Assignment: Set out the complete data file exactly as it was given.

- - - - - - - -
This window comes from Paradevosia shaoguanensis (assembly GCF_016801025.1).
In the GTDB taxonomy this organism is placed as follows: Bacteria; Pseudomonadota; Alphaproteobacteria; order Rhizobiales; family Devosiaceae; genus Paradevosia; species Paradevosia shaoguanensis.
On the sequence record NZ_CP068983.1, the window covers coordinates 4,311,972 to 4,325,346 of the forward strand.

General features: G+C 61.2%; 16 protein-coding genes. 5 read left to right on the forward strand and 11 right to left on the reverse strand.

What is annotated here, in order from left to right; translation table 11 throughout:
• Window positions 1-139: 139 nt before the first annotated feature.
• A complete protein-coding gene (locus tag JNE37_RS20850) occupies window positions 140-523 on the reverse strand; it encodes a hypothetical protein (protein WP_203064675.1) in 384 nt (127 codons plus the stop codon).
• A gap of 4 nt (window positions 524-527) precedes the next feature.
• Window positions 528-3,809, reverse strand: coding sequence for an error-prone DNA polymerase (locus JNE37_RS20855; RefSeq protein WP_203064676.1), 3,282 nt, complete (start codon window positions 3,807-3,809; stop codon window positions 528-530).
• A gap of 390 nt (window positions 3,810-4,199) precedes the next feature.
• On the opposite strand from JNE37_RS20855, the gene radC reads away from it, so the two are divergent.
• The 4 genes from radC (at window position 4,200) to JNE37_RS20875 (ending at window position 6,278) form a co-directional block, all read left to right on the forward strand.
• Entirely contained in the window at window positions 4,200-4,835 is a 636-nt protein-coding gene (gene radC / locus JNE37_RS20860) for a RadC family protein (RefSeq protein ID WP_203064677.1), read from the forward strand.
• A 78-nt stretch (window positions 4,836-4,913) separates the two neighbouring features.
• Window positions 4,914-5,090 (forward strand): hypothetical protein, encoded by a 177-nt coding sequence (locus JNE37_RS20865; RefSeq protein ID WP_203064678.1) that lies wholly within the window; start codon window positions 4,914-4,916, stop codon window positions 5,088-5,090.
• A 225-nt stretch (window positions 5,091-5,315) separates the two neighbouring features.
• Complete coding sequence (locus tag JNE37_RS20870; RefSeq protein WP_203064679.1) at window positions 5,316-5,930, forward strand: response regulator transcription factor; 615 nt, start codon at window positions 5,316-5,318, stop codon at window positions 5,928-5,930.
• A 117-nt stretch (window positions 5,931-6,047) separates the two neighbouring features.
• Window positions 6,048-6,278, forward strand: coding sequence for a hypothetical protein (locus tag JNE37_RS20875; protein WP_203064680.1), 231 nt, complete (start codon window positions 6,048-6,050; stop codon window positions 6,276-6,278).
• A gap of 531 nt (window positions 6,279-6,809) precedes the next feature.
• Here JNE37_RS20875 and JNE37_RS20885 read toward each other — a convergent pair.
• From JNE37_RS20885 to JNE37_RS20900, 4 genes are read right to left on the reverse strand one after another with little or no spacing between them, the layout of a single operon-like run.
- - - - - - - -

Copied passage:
This window comes from Paradevosia shaoguanensis (assembly GCF_016801025.1).
In the GTDB taxonomy this organism is placed as follows: Bacteria; Pseudomonadota; Alphaproteobacteria; order Rhizobiales; family Devosiaceae; genus Paradevosia; species Paradevosia shaoguanensis.
On the sequence record NZ_CP068983.1, the window covers coordinates 4,311,972 to 4,325,346 of the forward strand.

General features: G+C 61.2%; 16 protein-coding genes. 5 read left to right on the forward strand and 11 right to left on the reverse strand.

What is annotated here, in order from left to right; translation table 11 throughout:
• Window positions 1-139: 139 nt before the first annotated feature.
• A complete protein-coding gene (locus tag JNE37_RS20850) occupies window positions 140-523 on the reverse strand; it encodes a hypothetical protein (protein WP_203064675.1) in 384 nt (127 codons plus the stop codon).
• A gap of 4 nt (window positions 524-527) precedes the next feature.
• Window positions 528-3,809, reverse strand: coding sequence for an error-prone DNA polymerase (locus JNE37_RS20855; RefSeq protein WP_203064676.1), 3,282 nt, complete (start codon window positions 3,807-3,809; stop codon window positions 528-530).
• A gap of 390 nt (window positions 3,810-4,199) precedes the next feature.
• On the opposite strand from JNE37_RS20855, the gene radC reads away from it, so the two are divergent.
• The 4 genes from radC (at window position 4,200) to JNE37_RS20875 (ending at window position 6,278) form a co-directional block, all read left to right on the forward strand.
• Entirely contained in the window at window positions 4,200-4,835 is a 636-nt protein-coding gene (gene radC / locus JNE37_RS20860) for a RadC family protein (RefSeq protein ID WP_203064677.1), read from the forward strand.
• A 78-nt stretch (window positions 4,836-4,913) separates the two neighbouring features.
• Window positions 4,914-5,090 (forward strand): hypothetical protein, encoded by a 177-nt coding sequence (locus JNE37_RS20865; RefSeq protein ID WP_203064678.1) that lies wholly within the window; start codon window positions 4,914-4,916, stop codon window positions 5,088-5,090.
• A 225-nt stretch (window positions 5,091-5,315) separates the two neighbouring features.
• Complete coding sequence (locus tag JNE37_RS20870; RefSeq protein WP_203064679.1) at window positions 5,316-5,930, forward strand: response regulator transcription factor; 615 nt, start codon at window positions 5,316-5,318, stop codon at window positions 5,928-5,930.
• A 117-nt stretch (window positions 5,931-6,047) separates the two neighbouring features.
• Window positions 6,048-6,278, forward strand: coding sequence for a hypothetical protein (locus tag JNE37_RS20875; protein WP_203064680.1), 231 nt, complete (start codon window positions 6,048-6,050; stop codon window positions 6,276-6,278).
• A gap of 531 nt (window positions 6,279-6,809) precedes the next feature.
• Here JNE37_RS20875 and JNE37_RS20885 read toward each other — a convergent pair.
• From JNE37_RS20885 to JNE37_RS20900, 4 genes are read right to left on the reverse strand one after another with little or no spacing between them, the layout of a single operon-like run.